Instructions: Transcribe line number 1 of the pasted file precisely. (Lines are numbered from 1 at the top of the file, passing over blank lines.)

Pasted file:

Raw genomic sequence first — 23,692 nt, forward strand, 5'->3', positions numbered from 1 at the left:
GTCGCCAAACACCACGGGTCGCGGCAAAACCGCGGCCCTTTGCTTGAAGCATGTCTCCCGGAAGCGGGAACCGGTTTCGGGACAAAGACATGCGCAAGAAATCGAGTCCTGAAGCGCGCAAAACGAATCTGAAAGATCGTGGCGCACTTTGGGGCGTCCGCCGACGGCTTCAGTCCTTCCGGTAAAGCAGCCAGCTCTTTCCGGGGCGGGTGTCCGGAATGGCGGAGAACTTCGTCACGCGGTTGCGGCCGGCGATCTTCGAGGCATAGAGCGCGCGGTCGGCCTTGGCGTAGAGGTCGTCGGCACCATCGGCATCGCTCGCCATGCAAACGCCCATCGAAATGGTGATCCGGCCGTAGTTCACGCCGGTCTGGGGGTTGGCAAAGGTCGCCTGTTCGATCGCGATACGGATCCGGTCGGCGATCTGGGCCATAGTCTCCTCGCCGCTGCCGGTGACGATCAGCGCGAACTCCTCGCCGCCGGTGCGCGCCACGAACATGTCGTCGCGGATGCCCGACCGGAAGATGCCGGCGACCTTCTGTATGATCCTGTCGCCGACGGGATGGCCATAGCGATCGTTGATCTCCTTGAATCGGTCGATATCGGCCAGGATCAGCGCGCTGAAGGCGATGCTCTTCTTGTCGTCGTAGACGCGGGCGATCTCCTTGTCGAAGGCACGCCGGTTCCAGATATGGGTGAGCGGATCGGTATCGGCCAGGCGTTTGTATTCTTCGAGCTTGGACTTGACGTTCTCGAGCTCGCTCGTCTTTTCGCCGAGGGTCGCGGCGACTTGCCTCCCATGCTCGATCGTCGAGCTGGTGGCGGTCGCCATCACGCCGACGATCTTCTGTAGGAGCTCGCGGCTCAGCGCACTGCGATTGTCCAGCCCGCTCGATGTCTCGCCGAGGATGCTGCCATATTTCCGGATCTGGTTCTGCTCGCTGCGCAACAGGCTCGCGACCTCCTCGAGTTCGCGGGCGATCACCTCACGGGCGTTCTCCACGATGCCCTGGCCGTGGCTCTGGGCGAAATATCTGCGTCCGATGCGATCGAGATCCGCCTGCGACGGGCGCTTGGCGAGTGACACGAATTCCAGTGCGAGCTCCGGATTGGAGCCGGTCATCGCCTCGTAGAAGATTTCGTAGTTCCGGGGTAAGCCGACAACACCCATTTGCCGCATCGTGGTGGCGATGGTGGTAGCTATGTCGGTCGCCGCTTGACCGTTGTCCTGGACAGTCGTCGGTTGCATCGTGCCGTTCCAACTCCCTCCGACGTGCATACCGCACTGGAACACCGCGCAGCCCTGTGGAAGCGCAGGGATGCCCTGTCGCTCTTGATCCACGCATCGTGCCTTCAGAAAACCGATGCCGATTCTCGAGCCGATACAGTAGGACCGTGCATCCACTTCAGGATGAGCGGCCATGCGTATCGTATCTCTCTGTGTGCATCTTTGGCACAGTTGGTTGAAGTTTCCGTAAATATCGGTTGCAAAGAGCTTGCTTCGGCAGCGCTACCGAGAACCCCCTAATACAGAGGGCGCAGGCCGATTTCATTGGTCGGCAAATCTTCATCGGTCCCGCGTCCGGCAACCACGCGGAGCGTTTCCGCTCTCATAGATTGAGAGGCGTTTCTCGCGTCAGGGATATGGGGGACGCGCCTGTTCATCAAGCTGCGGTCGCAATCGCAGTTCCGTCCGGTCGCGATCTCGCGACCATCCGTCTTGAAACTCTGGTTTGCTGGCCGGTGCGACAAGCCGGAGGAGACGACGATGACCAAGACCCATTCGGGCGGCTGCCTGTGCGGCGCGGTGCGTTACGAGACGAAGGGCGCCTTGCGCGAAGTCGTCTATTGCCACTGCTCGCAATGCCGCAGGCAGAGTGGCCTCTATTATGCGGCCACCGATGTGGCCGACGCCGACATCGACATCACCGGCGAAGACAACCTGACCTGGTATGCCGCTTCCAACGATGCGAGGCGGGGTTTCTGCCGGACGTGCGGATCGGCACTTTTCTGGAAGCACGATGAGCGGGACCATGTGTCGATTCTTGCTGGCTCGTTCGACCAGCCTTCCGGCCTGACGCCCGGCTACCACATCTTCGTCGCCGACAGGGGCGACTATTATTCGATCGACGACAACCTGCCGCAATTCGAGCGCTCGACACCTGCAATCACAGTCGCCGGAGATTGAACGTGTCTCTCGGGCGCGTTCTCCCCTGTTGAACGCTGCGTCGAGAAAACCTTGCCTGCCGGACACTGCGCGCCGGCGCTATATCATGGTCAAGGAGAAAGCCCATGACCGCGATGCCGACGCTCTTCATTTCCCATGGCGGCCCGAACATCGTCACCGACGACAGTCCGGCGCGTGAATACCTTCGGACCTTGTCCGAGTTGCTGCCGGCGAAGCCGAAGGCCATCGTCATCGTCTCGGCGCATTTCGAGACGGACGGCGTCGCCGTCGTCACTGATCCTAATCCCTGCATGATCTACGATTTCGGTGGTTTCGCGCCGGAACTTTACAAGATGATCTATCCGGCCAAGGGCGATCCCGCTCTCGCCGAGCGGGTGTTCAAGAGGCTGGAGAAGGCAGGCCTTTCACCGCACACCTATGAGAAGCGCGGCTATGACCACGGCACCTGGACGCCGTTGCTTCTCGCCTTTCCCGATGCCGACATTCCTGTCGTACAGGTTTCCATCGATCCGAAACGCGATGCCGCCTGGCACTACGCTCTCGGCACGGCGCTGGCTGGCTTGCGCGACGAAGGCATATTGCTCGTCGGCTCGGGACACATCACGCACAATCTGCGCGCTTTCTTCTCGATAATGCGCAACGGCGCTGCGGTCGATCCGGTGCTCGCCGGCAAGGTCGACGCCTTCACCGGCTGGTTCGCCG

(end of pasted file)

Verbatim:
Raw genomic sequence first — 23,692 nt, forward strand, 5'->3', positions numbered from 1 at the left: